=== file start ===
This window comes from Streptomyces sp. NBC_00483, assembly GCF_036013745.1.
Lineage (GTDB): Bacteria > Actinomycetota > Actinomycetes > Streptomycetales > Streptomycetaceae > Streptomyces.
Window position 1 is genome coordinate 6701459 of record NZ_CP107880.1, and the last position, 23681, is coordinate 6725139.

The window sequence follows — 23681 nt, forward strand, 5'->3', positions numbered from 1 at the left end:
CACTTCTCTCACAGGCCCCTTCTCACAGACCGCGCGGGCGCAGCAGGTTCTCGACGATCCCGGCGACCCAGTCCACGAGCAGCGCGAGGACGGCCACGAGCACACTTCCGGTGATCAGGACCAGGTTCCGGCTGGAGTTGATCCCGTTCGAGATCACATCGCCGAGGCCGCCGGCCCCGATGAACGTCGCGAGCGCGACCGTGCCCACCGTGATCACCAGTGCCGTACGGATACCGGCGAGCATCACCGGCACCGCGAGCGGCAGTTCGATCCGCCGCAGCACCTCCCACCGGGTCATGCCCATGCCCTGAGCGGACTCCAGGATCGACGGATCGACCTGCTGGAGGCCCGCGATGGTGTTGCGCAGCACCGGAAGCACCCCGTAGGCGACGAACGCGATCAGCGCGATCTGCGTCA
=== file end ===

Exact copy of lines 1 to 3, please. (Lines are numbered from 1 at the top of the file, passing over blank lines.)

This window comes from Streptomyces sp. NBC_00483, assembly GCF_036013745.1.
Lineage (GTDB): Bacteria > Actinomycetota > Actinomycetes > Streptomycetales > Streptomycetaceae > Streptomyces.
Window position 1 is genome coordinate 6701459 of record NZ_CP107880.1, and the last position, 23681, is coordinate 6725139.